One of the most critical components to a successful ERP implementation is the support of upper level management. Whether your business is a less than $5 million manufacturer or a multi-facility, multi-national operation, having the support of top management turns the odds in your favor that your implementation will be successful.
IQMS works with hundreds of customers on an annual basis to help them implement our manufacturing ERP and MES software solution, EnterpriseIQ, improve the use of EnterpriseIQ and roll out new functionality. In looking at all of these projects at a macro level, success trends become evident. Below you will find some of those trends and tactics carried out by managers that lead toward a successful ERP implementation project.
Management Trends and Tactics for a Successful ERP Implementation
No. 1: An ERP implementation is not an IT project. Kristina Bianchi, one of IQMS’ Senior Implementation Leads, is constantly telling customers that an ERP project is not just an IT project – it is a business project. EnterpriseIQ can touch every facet of your business, from prospecting new customers to reporting production on the shop floor to paying your employees. All of these processes (and the ones in between) are integral to the success of your business. It only makes sense that the software system that will be the backbone of your business processes be implemented as a business project. This means that your implementation team should be comprised of personnel that have knowledge of how the business processes flow, regardless of their technological prowess.
No. 2: Get engaged in the implementation. Taking a hands-on approach to an ERP implementation will promote the success of the project. If upper management shows an interest in how the project is going on a weekly or bi-weekly basis, your team will be more engaged with the implementation. You don’t need to get to the point of knowing every single configuration detail, but at least be aware of the issues that are causing delays to the project. This also pushes your team to work on the implementation more frequently versus just when an IQMS specialist is on-site.
No. 3: Set a realistic go live goal based on resource availability. Frequently, we get a new customer who states they have to be live in two months, yet they just won a large new customer contract, are moving to a different facility or maybe implementing another large business project. Unless you are dedicating personnel to the ERP implementation project, your team will need to do their “day job” in addition to the work required for the ERP implementation. You will need to understand that they may be out of the office for training or working with the on-site Professional Services personnel and not available to perform their normal activities. Finding the right balance is difficult, but having the right resources available during the implementation will pay off after you have gone live.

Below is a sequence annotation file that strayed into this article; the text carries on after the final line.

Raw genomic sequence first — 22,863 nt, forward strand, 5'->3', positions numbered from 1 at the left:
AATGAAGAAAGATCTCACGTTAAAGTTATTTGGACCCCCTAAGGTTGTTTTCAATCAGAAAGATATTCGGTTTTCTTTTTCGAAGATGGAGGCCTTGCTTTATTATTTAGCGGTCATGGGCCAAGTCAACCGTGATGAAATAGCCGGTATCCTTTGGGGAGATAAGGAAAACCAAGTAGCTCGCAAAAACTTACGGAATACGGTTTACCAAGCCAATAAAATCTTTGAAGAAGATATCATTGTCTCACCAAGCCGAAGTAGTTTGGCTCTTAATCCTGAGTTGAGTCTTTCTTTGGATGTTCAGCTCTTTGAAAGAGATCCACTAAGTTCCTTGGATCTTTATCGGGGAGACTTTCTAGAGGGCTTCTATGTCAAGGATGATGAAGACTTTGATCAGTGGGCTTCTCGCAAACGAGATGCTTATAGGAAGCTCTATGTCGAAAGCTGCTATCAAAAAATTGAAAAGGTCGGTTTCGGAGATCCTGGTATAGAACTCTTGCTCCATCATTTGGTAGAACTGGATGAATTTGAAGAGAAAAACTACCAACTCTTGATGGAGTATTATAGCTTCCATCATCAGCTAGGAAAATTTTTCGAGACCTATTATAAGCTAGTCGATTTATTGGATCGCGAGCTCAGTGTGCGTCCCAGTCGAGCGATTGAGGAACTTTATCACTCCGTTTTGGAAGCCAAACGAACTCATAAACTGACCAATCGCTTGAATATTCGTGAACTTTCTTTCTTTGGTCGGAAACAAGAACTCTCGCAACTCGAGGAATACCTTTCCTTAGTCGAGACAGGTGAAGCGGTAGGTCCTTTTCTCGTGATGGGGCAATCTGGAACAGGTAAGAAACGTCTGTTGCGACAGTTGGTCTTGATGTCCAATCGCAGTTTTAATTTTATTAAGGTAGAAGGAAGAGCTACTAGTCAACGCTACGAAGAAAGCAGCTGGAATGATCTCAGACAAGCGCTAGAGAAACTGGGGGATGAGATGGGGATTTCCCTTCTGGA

No. 4: Promote change. Implementing a new business software touches nearly all of your standard operating procedures. We all know change is difficult, so encouraging change acceptance and preparing your team that their day to day tasks may not be the same after they are live will help ease the fear of change.
No. 5: Allow end users to make decisions. Paul Ramos, IQMS Senior Implementation Lead, states that if the end users are involved in the decision making process up front, they will have more buy in during the implementation. Identifying business process owners prior to kicking off the implementation is a good practice. If the business process owners are not part of the project team, then consulting them during the set up phase of the implementation keeps them involved.
Every ERP implementation project is unique. But based on years of experience and studying the common threads of a successful implementation process, IQMS has discovered that these five practices will improve the probability that your ERP implementation project will yield the best results. ERP implementations don’t have to be an arduous experience. With upper level management support and company-wide encouragement, your ERP implementation project can yield impressive benefits for years to come.